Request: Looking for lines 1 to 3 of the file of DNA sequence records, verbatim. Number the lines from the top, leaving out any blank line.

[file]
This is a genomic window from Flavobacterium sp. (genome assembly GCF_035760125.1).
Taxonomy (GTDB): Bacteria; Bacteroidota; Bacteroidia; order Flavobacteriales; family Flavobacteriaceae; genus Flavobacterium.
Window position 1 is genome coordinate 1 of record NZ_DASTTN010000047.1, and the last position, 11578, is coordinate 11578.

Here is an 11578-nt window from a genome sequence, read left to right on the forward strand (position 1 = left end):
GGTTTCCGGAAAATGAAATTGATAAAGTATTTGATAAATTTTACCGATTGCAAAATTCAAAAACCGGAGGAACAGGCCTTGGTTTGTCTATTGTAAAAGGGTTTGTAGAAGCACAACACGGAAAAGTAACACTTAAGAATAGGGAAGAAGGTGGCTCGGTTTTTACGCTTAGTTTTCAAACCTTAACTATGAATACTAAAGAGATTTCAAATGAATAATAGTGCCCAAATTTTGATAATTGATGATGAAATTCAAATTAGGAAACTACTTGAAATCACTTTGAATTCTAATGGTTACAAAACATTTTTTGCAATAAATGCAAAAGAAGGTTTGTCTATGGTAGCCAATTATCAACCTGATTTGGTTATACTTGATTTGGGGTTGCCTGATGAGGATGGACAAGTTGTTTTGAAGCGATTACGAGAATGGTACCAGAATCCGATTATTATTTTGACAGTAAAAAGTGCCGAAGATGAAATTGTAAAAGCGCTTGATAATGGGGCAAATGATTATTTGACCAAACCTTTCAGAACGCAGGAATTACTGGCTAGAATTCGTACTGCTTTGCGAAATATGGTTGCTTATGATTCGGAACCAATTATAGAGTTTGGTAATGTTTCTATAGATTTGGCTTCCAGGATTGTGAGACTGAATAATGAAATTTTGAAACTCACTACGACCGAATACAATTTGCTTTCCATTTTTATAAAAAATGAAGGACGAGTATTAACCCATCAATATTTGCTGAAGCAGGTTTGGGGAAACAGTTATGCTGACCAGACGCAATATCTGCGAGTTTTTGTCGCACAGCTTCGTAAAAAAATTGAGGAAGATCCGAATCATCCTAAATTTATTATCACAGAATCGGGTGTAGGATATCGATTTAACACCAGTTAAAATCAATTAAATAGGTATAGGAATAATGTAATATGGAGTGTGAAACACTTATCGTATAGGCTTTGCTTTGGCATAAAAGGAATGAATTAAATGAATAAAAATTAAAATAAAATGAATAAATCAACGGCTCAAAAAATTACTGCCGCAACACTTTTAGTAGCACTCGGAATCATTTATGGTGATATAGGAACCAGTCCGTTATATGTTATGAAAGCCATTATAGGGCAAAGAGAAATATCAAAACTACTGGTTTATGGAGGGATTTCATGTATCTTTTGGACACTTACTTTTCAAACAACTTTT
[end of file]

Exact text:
This is a genomic window from Flavobacterium sp. (genome assembly GCF_035760125.1).
Taxonomy (GTDB): Bacteria; Bacteroidota; Bacteroidia; order Flavobacteriales; family Flavobacteriaceae; genus Flavobacterium.
Window position 1 is genome coordinate 1 of record NZ_DASTTN010000047.1, and the last position, 11578, is coordinate 11578.